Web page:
A Shock Absorbing Ceramic That Acts Like Bone
Today, most bone-replacement surgery uses titanium or other metals. Ceramics more closely mimic bone, but they are too brittle to last and must be manufactured at very high temperatures. Now, Samuel I. Stupp, a professor of materials science at the University of Illinois at Urbana-Champaign, has synthesized a new class of ceramic composites that could solve these problems, making them usable as bone replacements, as well as in microelectronic devices and car engines.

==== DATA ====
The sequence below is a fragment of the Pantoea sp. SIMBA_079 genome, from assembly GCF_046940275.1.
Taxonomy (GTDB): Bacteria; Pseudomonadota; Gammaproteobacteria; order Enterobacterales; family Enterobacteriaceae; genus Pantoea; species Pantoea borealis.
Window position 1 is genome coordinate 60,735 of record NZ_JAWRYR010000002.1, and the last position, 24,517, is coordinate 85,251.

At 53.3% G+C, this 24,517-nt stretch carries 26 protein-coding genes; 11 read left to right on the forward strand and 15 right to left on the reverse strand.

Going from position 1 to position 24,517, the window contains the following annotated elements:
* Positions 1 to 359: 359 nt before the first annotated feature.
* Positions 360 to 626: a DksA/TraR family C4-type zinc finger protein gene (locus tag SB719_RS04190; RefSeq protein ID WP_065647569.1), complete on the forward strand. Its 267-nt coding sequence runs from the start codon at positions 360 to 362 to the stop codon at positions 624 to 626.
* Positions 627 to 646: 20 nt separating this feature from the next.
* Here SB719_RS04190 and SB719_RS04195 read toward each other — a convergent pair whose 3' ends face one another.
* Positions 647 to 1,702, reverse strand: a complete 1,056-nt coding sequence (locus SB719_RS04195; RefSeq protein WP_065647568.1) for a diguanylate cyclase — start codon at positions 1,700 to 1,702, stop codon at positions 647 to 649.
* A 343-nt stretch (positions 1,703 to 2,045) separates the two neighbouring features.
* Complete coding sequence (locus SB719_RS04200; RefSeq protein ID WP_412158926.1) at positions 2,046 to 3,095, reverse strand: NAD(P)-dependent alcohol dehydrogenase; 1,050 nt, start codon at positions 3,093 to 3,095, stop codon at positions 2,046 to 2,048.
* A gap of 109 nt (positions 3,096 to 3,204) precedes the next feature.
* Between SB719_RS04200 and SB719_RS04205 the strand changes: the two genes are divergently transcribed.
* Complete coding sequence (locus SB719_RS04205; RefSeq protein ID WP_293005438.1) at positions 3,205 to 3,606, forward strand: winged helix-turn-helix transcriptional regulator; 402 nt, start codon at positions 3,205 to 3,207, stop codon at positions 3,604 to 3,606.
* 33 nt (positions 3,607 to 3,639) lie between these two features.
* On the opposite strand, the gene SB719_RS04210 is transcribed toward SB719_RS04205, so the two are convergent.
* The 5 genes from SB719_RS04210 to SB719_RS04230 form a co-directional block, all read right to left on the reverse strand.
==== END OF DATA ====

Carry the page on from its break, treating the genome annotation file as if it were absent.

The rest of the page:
Stupp's idea is to trap threads of polymers--chains of carbon-containing molecules--within the crystalline structure of ceramics as they are being manufactured. These so-called organoceramics are much less likely to crack under pressure than ordinary ceramics. The polymer acts as a cushion of sorts, allowing the ceramic to better absorb stress. Moreover, the material can be formed at room temperature.
Organoceramics already exist in nature: Dental enamel, bones, and sea shells are all examples. With that in mind, Stupp has synthesized an organoceramic leg bone that has lasted six months so far in dogs with no signs of deterioration.